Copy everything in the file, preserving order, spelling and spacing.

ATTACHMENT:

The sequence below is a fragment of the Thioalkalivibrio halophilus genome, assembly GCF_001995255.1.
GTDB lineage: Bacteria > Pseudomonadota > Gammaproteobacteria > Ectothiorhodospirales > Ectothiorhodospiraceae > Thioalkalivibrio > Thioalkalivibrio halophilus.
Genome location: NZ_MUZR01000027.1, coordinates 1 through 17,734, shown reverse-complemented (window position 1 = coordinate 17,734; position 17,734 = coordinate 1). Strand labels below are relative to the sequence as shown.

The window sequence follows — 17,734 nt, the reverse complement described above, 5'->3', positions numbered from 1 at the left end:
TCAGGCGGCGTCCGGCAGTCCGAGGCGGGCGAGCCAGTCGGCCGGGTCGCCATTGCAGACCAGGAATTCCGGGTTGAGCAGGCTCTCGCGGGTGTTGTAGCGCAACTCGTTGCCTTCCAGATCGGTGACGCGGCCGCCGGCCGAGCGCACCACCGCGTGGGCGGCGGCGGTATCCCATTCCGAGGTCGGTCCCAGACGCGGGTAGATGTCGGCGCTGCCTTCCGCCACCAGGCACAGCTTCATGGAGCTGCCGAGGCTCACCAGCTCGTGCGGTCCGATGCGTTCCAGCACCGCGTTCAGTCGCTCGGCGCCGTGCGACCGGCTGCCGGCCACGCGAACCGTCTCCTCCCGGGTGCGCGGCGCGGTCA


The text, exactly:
The sequence below is a fragment of the Thioalkalivibrio halophilus genome, assembly GCF_001995255.1.
GTDB lineage: Bacteria > Pseudomonadota > Gammaproteobacteria > Ectothiorhodospirales > Ectothiorhodospiraceae > Thioalkalivibrio > Thioalkalivibrio halophilus.
Genome location: NZ_MUZR01000027.1, coordinates 1 through 17,734, shown reverse-complemented (window position 1 = coordinate 17,734; position 17,734 = coordinate 1). Strand labels below are relative to the sequence as shown.

The window sequence follows — 17,734 nt, the reverse complement described above, 5'->3', positions numbered from 1 at the left end:
TCAGGCGGCGTCCGGCAGTCCGAGGCGGGCGAGCCAGTCGGCCGGGTCGCCATTGCAGACCAGGAATTCCGGGTTGAGCAGGCTCTCGCGGGTGTTGTAGCGCAACTCGTTGCCTTCCAGATCGGTGACGCGGCCGCCGGCCGAGCGCACCACCGCGTGGGCGGCGGCGGTATCCCATTCCGAGGTCGGTCCCAGACGCGGGTAGATGTCGGCGCTGCCTTCCGCCACCAGGCACAGCTTCATGGAGCTGCCGAGGCTCACCAGCTCGTGCGGTCCGATGCGTTCCAGCACCGCGTTCAGTCGCTCGGCGCCGTGCGACCGGCTGCCGGCCACGCGAACCGTCTCCTCCCGGGTGCGCGGCGCGGTCA